Nigeria lifts ban on Twitter after seven months

The Nigerian government has lifted its ban on Twitter, seven months after the West African country’s more than 200 million people were shut out of the social media network.

Nigerian President Muhammadu Buhari said that Twitter’s operations could resume on Thursday, according to the director-general of the country’s National Information Technology Development Agency.

Kashifu Inuwa Abdullahi said that was only after Twitter agreed to meet some conditions, including opening an office in Nigeria.

Nigeria suspended Twitter’s operation on June 4, citing “the persistent use of the platform for activities that are capable of undermining Nigeria’s corporate existence”.

A person using the Twitter app on a phone
The Nigerian government has lifted its ban on Twitter (PA)

The action triggered criticism as it came shortly after the social media network deleted a post by Mr Buhari in which he threatened to treat separatists “in the language they will understand”.

Mr Abdullahi said this week’s action “is a deliberate attempt to recalibrate our relationship with Twitter to achieve the maximum mutual benefits for our nation without jeopardising the justified interests of the company”.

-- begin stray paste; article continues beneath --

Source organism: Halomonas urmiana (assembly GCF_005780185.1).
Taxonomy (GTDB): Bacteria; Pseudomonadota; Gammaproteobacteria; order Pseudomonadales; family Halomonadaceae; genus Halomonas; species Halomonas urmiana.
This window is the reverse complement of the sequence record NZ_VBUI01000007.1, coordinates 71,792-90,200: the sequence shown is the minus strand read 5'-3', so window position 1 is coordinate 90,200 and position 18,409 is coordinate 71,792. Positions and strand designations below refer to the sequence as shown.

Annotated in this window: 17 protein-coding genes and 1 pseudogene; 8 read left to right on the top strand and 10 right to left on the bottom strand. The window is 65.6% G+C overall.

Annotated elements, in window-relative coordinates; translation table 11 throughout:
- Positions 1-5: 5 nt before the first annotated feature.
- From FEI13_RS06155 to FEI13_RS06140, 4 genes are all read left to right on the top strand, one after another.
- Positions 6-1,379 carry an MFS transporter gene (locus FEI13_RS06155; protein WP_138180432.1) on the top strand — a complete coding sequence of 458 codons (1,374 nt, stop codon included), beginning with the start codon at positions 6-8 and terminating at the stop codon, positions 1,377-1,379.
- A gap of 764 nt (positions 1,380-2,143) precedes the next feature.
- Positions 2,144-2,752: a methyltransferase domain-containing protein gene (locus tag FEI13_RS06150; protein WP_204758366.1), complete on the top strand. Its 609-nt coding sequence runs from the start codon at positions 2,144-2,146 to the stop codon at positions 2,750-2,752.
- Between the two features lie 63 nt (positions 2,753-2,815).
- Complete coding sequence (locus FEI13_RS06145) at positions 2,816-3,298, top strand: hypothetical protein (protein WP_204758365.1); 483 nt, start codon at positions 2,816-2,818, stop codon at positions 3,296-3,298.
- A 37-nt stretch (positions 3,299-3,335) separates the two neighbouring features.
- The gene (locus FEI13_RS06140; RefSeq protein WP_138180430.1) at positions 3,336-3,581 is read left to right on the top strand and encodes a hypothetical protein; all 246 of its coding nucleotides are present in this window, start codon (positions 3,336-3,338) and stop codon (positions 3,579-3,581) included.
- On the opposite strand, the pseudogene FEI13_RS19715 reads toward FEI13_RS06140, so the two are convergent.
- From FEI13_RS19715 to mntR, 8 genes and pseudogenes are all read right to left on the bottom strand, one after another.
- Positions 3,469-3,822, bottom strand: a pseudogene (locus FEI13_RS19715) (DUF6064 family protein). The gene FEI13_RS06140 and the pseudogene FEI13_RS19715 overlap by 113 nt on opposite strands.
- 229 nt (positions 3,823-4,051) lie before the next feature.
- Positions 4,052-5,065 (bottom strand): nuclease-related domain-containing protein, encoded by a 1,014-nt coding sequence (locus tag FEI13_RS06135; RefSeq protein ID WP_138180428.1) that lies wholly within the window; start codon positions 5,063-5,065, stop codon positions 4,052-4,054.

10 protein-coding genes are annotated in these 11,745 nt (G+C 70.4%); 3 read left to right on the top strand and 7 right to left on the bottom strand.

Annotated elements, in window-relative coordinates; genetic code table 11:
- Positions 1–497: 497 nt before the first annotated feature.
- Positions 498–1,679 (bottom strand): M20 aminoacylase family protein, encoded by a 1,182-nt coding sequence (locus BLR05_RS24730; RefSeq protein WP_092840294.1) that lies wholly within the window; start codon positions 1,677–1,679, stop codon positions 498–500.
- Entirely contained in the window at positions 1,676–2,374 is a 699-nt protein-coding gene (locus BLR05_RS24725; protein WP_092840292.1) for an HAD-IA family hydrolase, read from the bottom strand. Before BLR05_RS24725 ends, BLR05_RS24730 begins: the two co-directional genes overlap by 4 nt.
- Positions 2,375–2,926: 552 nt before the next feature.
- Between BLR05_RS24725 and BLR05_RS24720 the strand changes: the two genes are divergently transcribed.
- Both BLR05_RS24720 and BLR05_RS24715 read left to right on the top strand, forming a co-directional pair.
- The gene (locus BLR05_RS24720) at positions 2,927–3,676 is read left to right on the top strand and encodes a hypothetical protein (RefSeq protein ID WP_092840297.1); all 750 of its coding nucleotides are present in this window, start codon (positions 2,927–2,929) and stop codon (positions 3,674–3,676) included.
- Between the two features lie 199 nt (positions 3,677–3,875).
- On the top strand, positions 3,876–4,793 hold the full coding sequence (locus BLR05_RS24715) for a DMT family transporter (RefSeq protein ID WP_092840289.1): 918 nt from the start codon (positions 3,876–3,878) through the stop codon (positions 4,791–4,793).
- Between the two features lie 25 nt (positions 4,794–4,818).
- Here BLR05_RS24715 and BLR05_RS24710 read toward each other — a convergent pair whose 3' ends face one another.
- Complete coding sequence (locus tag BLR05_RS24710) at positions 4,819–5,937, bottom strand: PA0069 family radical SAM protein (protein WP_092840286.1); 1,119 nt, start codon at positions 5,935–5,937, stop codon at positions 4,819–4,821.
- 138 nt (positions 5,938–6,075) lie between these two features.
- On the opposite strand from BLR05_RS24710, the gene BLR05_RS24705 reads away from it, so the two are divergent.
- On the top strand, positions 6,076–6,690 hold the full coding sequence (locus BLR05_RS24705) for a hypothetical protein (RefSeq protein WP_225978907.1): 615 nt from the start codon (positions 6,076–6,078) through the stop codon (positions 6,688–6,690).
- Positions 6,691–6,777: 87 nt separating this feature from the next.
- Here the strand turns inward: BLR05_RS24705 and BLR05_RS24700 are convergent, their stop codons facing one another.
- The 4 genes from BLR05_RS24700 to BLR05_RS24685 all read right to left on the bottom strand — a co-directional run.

He added: “Our engagement has been very respectful, cordial, and successful.”

In addition to registering in Nigeria during the first quarter of 2022, Mr Abdullahi said Twitter has also agreed to other conditions including appointing a designated country representative, complying with tax obligations and acting “with a respectful acknowledgement of Nigerian laws and the national culture and history on which such legislation has been built”.

Idayat Hassan, who leads the West Africa-focused Centre for Democracy and Development, said the lifting of the ban, though a good thing, offers little hope because “whether the government likes it or not, one thing they have actually done is that they have gagged Nigerians”.

She said “they have violated the right to receive and impact information”, adding that the Nigerian government should instead prioritise “openness and effective information flow”.

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